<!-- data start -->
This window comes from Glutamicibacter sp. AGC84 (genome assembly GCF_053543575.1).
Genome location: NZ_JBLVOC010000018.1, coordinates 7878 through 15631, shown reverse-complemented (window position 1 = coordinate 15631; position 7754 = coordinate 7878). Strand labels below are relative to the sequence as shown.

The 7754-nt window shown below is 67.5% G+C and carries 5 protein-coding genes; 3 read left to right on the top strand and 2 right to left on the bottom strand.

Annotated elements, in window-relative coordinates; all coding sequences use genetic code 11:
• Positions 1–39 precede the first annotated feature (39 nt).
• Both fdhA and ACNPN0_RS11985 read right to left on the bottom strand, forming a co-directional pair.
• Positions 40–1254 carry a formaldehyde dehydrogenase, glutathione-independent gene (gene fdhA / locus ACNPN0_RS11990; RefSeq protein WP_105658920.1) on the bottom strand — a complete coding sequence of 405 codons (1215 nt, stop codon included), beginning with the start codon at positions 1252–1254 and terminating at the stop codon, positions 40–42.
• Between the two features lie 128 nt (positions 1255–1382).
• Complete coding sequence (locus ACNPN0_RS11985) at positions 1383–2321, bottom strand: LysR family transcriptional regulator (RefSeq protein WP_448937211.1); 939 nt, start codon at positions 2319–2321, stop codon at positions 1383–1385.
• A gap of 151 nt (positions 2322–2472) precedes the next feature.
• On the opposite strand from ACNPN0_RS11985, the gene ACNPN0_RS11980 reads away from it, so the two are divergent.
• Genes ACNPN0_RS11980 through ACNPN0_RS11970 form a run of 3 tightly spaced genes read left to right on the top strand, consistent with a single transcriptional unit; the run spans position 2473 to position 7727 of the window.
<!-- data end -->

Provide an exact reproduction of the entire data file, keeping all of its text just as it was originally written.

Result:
This window comes from Glutamicibacter sp. AGC84 (genome assembly GCF_053543575.1).
Genome location: NZ_JBLVOC010000018.1, coordinates 7878 through 15631, shown reverse-complemented (window position 1 = coordinate 15631; position 7754 = coordinate 7878). Strand labels below are relative to the sequence as shown.

The 7754-nt window shown below is 67.5% G+C and carries 5 protein-coding genes; 3 read left to right on the top strand and 2 right to left on the bottom strand.

Annotated elements, in window-relative coordinates; all coding sequences use genetic code 11:
• Positions 1–39 precede the first annotated feature (39 nt).
• Both fdhA and ACNPN0_RS11985 read right to left on the bottom strand, forming a co-directional pair.
• Positions 40–1254 carry a formaldehyde dehydrogenase, glutathione-independent gene (gene fdhA / locus ACNPN0_RS11990; RefSeq protein WP_105658920.1) on the bottom strand — a complete coding sequence of 405 codons (1215 nt, stop codon included), beginning with the start codon at positions 1252–1254 and terminating at the stop codon, positions 40–42.
• Between the two features lie 128 nt (positions 1255–1382).
• Complete coding sequence (locus ACNPN0_RS11985) at positions 1383–2321, bottom strand: LysR family transcriptional regulator (RefSeq protein WP_448937211.1); 939 nt, start codon at positions 2319–2321, stop codon at positions 1383–1385.
• A gap of 151 nt (positions 2322–2472) precedes the next feature.
• On the opposite strand from ACNPN0_RS11985, the gene ACNPN0_RS11980 reads away from it, so the two are divergent.
• Genes ACNPN0_RS11980 through ACNPN0_RS11970 form a run of 3 tightly spaced genes read left to right on the top strand, consistent with a single transcriptional unit; the run spans position 2473 to position 7727 of the window.